The Bottom Line: If you fly Alaska Airlines regularly — and many people couldn't, even if they wanted to — this card is close to a must-have.
- NEW - 40,000 Bonus Mile + Alaska's Famous Companion Fare™ Offer.
- Get 40,000 bonus miles and Alaska's Famous Companion Fare from $121 ($99 fare plus taxes and fees from $22) with this offer. To qualify, make purchases of $2,000 or more within the first 90 days of opening your account.
- Save with a free checked bag on Alaska flights for you and up to six other guests on the same reservation.
Pros & Cons
No foreign transaction fees
Miles don't expire on active accounts
Free checked bag
Has annual fee
Requires good/excellent credit
Alternate Pick: luxury travel
The Platinum Card® from American Express
Lounge access and high-end perks
This card gives you 5 points per dollar on flights booked directly with airlines (including Alaska), hundreds of dollars a year in travel credits and an array of luxury perks — including access to several airport lounge networks. For high-end travelers, it's worth the king-size annual fee of $550.Read our review
The Alaska Airlines Visa Signature® credit card stands out from the airline card competition for one major reason: It offers an annual Companion Fare, which allows you to get a ticket for a traveling partner for just $99 plus taxes and fees once a year. That makes it well worth the modest $75 annual fee, and a fabulously valuable choice for anyone who flies on Alaska Airlines with another person at least once a year.
Don't be fooled by the airline's name, either. After completing its takeover of Virgin America, Alaska Airlines now flies to more than 100 domestic and foreign destinations. Its routes are primarily concentrated on the West Coast, but it offers flights from more than 30 states. It also carries more passengers between Alaska and the lower 48 states than any other airline, according to its website.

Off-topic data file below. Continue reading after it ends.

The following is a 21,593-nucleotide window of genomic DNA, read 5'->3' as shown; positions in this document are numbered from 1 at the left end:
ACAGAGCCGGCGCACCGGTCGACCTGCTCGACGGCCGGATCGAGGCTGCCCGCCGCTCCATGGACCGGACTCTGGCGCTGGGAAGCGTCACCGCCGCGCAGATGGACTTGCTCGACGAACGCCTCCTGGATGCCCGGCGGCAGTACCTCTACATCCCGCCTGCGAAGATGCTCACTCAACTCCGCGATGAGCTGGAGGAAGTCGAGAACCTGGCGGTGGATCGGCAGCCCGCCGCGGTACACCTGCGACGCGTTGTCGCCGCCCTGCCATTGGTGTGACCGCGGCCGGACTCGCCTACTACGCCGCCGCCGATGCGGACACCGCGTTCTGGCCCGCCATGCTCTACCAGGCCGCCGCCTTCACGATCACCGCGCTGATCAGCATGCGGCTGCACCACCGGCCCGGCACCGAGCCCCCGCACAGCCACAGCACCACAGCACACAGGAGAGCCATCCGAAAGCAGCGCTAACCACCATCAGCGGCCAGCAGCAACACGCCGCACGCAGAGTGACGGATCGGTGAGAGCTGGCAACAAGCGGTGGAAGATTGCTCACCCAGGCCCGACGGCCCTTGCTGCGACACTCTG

So even if you aren't specifically bound for the Alaskan tundra, this card could still be a great option.
NERD NOTE: If you apply for the Alaska Airlines Visa Signature® credit card and are approved for a credit limit under $5,000, you’ll get the Alaska Airlines Platinum Plus® credit card instead. That basic card comes with a smaller annual fee but also fewer benefits, including a small annual travel credit instead of the Companion Fare benefit.
Key features of the Alaska Airlines Visa Signature® credit card
Card type: Airline.
Sign-up bonus: Get 40,000 bonus miles and Alaska's Famous Companion Fare from $121 ($99 fare plus taxes and fees from $22). To qualify, make purchases of $2,000 or more within the first 90 days of opening your account.
Annual fee: $75.
Companion Fare: Get a Companion Fare ($99 plus taxes and fees) every year on your account anniversary. Terms apply.
3 miles per dollar spent directly on Alaska Airlines purchases.